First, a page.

Another encumbrance is free trade’s deeply-counterproductive association with “Davos Man.” This term was coined by the political scientist Samuel P. Huntington to describe those “academics, international civil servants and executives in global companies, as well as successful high-technology entrepreneurs” who regard nation-states as passé and believe that global harmony would ensue if only they were in charge. Their association in many people’s minds with free trade is bound to alienate those Americans who, Huntington noted, “remain the world’s most patriotic people” and might otherwise be receptive to open markets if they didn’t think it implied being ruled by Goldman Sachs, Silicon Valley liberals, United Nations bureaucrats, and Tony Blair.
All of this underscores the need for American free traders to recalibrate their political arguments for trade liberalization. That doesn’t just mean disassociating free trade from naïve fantasies of a borderless planet or the one-world globalist ideology that animates the European Union’s political-bureaucratic class. It also requires free traders to show how protectionism has undermined America’s well-being and, by contrast, how free trade can strengthen the United States’ position in the world.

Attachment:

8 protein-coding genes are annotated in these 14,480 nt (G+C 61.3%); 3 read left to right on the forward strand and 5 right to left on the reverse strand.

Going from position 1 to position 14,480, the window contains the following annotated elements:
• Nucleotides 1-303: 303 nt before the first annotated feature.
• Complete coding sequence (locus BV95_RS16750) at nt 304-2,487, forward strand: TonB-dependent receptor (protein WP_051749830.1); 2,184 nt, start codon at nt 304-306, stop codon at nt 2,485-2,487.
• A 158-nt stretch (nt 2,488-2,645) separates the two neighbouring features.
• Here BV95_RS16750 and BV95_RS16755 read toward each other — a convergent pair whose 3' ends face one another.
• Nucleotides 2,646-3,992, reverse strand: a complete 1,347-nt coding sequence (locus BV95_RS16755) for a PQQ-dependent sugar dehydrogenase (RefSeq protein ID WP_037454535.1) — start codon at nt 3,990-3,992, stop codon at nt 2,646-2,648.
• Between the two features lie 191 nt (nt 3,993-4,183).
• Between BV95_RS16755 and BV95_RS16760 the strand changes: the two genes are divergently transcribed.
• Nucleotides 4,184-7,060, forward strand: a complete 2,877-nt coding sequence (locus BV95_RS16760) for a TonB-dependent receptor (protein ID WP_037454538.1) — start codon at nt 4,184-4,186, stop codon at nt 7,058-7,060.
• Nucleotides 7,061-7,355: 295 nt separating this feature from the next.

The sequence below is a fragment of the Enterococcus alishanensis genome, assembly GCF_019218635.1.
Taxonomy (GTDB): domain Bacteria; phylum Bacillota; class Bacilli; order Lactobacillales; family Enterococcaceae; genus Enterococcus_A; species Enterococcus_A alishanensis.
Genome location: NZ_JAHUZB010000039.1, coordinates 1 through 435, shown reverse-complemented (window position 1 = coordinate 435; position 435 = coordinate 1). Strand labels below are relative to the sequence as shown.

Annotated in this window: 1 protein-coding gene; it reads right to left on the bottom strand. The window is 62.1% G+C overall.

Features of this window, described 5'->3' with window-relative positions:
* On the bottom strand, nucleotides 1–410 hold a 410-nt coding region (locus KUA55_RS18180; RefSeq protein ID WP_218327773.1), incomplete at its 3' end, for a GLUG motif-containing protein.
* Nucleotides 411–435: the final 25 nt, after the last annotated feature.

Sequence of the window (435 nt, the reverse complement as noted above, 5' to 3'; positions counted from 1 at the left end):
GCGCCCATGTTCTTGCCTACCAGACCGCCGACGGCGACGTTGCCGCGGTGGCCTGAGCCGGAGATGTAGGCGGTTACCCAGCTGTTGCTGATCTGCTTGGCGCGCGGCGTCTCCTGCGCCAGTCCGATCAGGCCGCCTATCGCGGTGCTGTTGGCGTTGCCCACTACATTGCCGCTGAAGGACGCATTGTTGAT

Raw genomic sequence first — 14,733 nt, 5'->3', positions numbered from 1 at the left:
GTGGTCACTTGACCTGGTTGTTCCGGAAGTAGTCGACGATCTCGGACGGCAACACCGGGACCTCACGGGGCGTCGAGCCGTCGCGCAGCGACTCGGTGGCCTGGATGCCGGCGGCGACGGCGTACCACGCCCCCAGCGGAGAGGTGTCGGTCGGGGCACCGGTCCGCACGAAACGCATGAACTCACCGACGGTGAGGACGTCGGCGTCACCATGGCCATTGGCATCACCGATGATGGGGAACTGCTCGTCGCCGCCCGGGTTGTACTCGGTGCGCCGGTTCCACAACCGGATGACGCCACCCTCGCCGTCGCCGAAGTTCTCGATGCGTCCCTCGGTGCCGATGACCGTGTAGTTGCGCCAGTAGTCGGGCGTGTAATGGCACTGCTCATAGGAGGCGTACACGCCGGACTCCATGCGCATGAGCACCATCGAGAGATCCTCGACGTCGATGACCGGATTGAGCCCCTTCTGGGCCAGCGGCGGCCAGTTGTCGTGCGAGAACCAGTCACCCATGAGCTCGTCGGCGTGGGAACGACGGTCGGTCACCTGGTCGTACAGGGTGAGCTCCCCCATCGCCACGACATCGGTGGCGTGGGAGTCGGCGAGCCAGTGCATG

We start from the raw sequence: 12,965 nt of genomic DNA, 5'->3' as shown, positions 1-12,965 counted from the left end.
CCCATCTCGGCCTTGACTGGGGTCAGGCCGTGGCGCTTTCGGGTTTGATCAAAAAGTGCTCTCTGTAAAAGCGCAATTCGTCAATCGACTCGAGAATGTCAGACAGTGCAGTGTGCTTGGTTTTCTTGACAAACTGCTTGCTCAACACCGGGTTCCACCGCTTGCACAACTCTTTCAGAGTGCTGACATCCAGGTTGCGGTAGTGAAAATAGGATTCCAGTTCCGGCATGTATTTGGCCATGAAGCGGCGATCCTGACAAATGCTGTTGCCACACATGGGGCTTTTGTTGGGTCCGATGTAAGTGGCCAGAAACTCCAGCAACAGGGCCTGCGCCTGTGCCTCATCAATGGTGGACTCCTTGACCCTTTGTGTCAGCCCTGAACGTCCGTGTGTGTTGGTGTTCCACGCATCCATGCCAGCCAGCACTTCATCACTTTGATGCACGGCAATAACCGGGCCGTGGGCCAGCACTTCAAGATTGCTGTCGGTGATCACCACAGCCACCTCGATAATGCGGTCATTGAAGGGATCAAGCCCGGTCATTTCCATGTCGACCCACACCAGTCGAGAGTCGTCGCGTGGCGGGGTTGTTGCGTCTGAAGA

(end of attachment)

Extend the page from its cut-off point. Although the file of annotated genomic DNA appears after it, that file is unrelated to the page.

How Protectionism Hurt America
Until 1947, protectionist measures tended to be the rule rather than the exception in America. This has led some to argue that protectionism contributed to America’s rise to the status of economic superpower between 1776 and 1890.
Correlation, however, isn’t causation. There is considerable evidence indicating that protectionism actually (1) retarded America’s economic development and (2) facilitated some unwholesome political trends. In short, America’s economic success story largely occurred despite protectionist agendas—not because of them.